Friday, 8 April 2016
Tuesday, 8 September 2015
1. Initially i listened to the Pimsleur Norwegian courses. A good introduction, i think, but nothing more than that.
2. I mostly use my desktop pc for learning, so installed Norwegian Bokmal keyboard/culture setting on to it. (pc: control panel -> region & language => keyboard and languages). Means all system text is in norwegian and i can easily type the Æ, Ø, and Å characters (here for mac).
3. Duolingo Norwegian Bokmal course, great on the ipad using microphone, but I mostly use on desktop pc as typing is faster.
4. The only issue I have with duolingo, is the lack of a vocabulary page. In others words you can't see a list of the words you have learnt or are learning. Luckily, someone has created a memrise course for the duolingo course.
Memrise is probably my most used app at the moment, i use it on the desktop pc rather than ipad. I'm doing 2 other courses: 5000+ Most Common Words Part 1 A1 - Beginner Norwegian with Audio Learn Norwegian The benefit of memrise is the structured learning of Norwegian vocabulary; i'm trying to get 2000+ words into my long term memory. Memrise is similar to anki, but I've found this far more productive
5. Also, LearnNow is a great site put together buy the Norwegian Department of Language and Literature. I think the grammar pages in particular are the most useful i've found anywhere, but it is a shame that the English translation stops after Chapter 2.
More to come.
Sunday, 8 December 2013
Thursday, 7 March 2013
Thursday, 22 December 2011
Time on a plane
Swim in the sea
Go on the swings
All happened within the last month or two; has been busy. Ingunn, Jessica and I just returned from a trip to Noosa, stayed in a large apartment with swimming pool and was complete relaxation – way beyond all our expectations. Has made me realise how desperately we need more space though, the place feels way smaller now that we are sharing it with a toddler that has just mastered running. So, the search for a new house/apartment to buy is the main focus for 2012 and will begin in earnest in January, I wonder where on earth it will lead us to..?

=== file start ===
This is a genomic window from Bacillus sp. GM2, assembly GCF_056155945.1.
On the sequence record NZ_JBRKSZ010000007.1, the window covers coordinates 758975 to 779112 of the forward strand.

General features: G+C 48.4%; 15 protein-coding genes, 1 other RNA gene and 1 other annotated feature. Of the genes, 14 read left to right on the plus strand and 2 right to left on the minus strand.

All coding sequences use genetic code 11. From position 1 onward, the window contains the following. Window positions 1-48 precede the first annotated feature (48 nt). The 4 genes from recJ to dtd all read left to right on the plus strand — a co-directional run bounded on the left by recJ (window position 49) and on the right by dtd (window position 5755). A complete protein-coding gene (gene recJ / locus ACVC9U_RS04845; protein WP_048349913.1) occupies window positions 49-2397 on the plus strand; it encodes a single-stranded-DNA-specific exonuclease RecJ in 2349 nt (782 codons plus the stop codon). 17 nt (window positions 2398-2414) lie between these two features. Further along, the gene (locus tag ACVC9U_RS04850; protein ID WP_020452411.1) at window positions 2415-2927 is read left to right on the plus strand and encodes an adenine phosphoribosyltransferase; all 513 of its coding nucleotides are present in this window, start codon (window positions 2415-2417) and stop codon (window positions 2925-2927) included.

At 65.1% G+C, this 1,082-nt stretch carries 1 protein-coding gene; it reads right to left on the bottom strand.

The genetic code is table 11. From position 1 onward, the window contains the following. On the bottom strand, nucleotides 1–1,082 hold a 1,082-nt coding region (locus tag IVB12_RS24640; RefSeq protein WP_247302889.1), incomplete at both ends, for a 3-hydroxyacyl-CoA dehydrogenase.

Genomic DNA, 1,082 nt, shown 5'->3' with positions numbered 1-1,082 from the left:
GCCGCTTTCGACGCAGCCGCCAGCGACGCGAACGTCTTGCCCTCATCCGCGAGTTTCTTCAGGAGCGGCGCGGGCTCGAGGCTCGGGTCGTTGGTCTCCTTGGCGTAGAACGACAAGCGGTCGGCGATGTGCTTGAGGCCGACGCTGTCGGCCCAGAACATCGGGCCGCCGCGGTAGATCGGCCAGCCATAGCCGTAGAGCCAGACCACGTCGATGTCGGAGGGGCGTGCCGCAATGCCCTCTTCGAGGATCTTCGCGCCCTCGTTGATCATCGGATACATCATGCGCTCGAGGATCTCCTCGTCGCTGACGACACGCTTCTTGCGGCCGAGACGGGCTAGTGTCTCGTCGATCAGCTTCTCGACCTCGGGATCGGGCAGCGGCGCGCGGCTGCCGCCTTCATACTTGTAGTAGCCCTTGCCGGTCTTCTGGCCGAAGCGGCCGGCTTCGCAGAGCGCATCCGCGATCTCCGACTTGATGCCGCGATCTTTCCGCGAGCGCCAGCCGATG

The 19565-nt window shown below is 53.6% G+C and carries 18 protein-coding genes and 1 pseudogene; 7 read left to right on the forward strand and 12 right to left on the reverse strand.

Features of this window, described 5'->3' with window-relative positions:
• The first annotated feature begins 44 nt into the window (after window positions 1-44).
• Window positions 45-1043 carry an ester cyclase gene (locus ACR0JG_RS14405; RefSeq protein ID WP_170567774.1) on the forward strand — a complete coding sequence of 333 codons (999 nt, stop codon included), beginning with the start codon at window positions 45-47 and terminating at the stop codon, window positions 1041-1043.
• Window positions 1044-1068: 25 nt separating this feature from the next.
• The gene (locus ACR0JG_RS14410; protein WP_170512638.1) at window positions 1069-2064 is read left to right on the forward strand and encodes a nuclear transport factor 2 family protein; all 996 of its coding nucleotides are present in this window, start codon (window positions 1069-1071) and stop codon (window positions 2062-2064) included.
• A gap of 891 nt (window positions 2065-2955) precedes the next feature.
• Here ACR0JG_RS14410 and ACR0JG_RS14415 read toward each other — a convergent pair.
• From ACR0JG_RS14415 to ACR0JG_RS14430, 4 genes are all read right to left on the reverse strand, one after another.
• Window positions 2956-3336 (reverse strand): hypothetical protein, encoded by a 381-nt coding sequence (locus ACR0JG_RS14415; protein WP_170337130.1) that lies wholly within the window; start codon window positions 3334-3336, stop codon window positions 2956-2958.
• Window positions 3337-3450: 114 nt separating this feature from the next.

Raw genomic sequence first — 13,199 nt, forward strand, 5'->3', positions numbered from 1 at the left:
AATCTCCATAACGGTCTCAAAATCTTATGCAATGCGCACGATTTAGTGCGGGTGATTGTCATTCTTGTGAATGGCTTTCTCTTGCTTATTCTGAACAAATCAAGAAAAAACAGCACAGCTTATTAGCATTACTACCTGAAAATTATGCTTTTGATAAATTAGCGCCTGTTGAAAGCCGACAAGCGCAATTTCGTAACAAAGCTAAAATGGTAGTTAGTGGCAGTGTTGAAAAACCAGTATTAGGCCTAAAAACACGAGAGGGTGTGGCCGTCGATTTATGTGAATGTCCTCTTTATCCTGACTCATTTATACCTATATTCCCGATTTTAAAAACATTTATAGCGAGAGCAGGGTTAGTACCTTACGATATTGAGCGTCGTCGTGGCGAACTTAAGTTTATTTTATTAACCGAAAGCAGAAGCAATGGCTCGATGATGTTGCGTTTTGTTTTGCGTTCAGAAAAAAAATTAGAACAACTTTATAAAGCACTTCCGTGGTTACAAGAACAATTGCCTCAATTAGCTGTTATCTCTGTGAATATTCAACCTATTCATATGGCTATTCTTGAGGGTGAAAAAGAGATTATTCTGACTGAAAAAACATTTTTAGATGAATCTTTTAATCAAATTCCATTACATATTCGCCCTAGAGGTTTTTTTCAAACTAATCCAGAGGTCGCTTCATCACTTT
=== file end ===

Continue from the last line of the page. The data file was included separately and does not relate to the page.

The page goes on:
Wednesday, 22 June 2011
Wednesday, 25 May 2011
Unusual spike in page views on my website mid-March. Eventually tracked it down to this bit of news:
Tony Hawk's best friend Matt Goodman has told RadarOnline.com that he's "totally cool" with the skateboard legend dating his estranged wife Cathy Goodman.
Was baffled why i'd been getting such an increase in "matt goodman wife" queries ending up here.
Alas, iam not that Matt Goodman; he seems like quite a cool dude though.
Wednesday, 6 April 2011
Thursday, 10 February 2011
It has been awhile since I've posted here. In that time, I ran the Sydney marathon (3hrs 34min), been learning Norwegian each day, finished reading Quantum Man: Richard Feynman's Life in Science, and Contact; have finished another batch of homebrew and finally sawed through the lock on my bike for which the keys had disappeared.
The marathon took place on September 18th this year on a slightly different course from previous ones. Weather conditions were far from ideal, the temperature reaching 31 degrees centigrade by the time most people were coming through the finishing line. As usual i started way too quickly and 30 km into it was in pieces. I’m not sure what went wrong, as I'd done alot of 35km+ runs in my training and was comfortable with a faster pace than i managed on the day. I was expecting to finish around 3 hrs 15 mins, so to be over 20 mins slower was rather baffling. Am putting it down to the heat (+big blisters) or maybe too much running in the in last couple of weeks + groin strain. At the end of the day, that was my fourth marathon, i know I'll do a fifth someday, but i found the training rather consuming me in the last 8 weeks, so may leave it a couple of years.
Here is a picture from yesterday, I'd taken Jessica for a walk around the cliffs of Coogee. She is now unbelievably crawling and walking; the rate of change is just astonishing.
Today is Sunday, tomorrow is a public holiday, Labour Day in Australia i think. I intend on doing very little, other than nursing a mild hangover i picked up after watching England narrowly beat Scotland in the Rugby World Cup.
Monday, 27 December 2010